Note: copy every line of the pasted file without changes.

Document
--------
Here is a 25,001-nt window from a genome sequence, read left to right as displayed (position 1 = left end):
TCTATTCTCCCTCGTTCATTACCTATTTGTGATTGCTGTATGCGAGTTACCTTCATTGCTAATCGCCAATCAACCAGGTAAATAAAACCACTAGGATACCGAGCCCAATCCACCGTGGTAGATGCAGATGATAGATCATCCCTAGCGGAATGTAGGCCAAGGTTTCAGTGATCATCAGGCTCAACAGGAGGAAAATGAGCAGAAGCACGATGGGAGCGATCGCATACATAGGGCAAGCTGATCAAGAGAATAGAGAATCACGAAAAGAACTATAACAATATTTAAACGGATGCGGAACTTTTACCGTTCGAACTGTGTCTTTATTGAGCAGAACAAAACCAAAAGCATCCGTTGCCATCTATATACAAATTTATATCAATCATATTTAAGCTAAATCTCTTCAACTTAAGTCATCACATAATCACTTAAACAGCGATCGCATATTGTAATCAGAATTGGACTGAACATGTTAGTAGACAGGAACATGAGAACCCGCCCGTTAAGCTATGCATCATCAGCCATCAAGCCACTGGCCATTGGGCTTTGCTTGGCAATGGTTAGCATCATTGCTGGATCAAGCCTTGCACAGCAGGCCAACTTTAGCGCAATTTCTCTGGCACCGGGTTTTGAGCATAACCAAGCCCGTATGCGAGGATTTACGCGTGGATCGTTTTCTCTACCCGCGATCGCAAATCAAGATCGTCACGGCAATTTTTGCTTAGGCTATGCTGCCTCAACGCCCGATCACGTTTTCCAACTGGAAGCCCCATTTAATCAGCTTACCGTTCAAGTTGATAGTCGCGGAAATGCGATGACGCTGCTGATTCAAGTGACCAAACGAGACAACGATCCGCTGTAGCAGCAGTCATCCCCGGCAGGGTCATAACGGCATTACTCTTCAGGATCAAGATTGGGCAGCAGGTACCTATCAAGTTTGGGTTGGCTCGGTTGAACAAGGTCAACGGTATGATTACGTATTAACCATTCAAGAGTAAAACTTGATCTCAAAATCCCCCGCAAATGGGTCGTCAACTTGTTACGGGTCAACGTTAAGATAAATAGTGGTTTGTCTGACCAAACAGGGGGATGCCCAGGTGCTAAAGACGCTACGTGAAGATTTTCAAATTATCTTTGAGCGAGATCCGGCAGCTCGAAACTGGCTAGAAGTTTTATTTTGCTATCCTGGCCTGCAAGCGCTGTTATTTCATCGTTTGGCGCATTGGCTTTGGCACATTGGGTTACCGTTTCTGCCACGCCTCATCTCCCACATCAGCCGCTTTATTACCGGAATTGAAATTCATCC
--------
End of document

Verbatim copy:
Here is a 25,001-nt window from a genome sequence, read left to right as displayed (position 1 = left end):
TCTATTCTCCCTCGTTCATTACCTATTTGTGATTGCTGTATGCGAGTTACCTTCATTGCTAATCGCCAATCAACCAGGTAAATAAAACCACTAGGATACCGAGCCCAATCCACCGTGGTAGATGCAGATGATAGATCATCCCTAGCGGAATGTAGGCCAAGGTTTCAGTGATCATCAGGCTCAACAGGAGGAAAATGAGCAGAAGCACGATGGGAGCGATCGCATACATAGGGCAAGCTGATCAAGAGAATAGAGAATCACGAAAAGAACTATAACAATATTTAAACGGATGCGGAACTTTTACCGTTCGAACTGTGTCTTTATTGAGCAGAACAAAACCAAAAGCATCCGTTGCCATCTATATACAAATTTATATCAATCATATTTAAGCTAAATCTCTTCAACTTAAGTCATCACATAATCACTTAAACAGCGATCGCATATTGTAATCAGAATTGGACTGAACATGTTAGTAGACAGGAACATGAGAACCCGCCCGTTAAGCTATGCATCATCAGCCATCAAGCCACTGGCCATTGGGCTTTGCTTGGCAATGGTTAGCATCATTGCTGGATCAAGCCTTGCACAGCAGGCCAACTTTAGCGCAATTTCTCTGGCACCGGGTTTTGAGCATAACCAAGCCCGTATGCGAGGATTTACGCGTGGATCGTTTTCTCTACCCGCGATCGCAAATCAAGATCGTCACGGCAATTTTTGCTTAGGCTATGCTGCCTCAACGCCCGATCACGTTTTCCAACTGGAAGCCCCATTTAATCAGCTTACCGTTCAAGTTGATAGTCGCGGAAATGCGATGACGCTGCTGATTCAAGTGACCAAACGAGACAACGATCCGCTGTAGCAGCAGTCATCCCCGGCAGGGTCATAACGGCATTACTCTTCAGGATCAAGATTGGGCAGCAGGTACCTATCAAGTTTGGGTTGGCTCGGTTGAACAAGGTCAACGGTATGATTACGTATTAACCATTCAAGAGTAAAACTTGATCTCAAAATCCCCCGCAAATGGGTCGTCAACTTGTTACGGGTCAACGTTAAGATAAATAGTGGTTTGTCTGACCAAACAGGGGGATGCCCAGGTGCTAAAGACGCTACGTGAAGATTTTCAAATTATCTTTGAGCGAGATCCGGCAGCTCGAAACTGGCTAGAAGTTTTATTTTGCTATCCTGGCCTGCAAGCGCTGTTATTTCATCGTTTGGCGCATTGGCTTTGGCACATTGGGTTACCGTTTCTGCCACGCCTCATCTCCCACATCAGCCGCTTTATTACCGGAATTGAAATTCATCC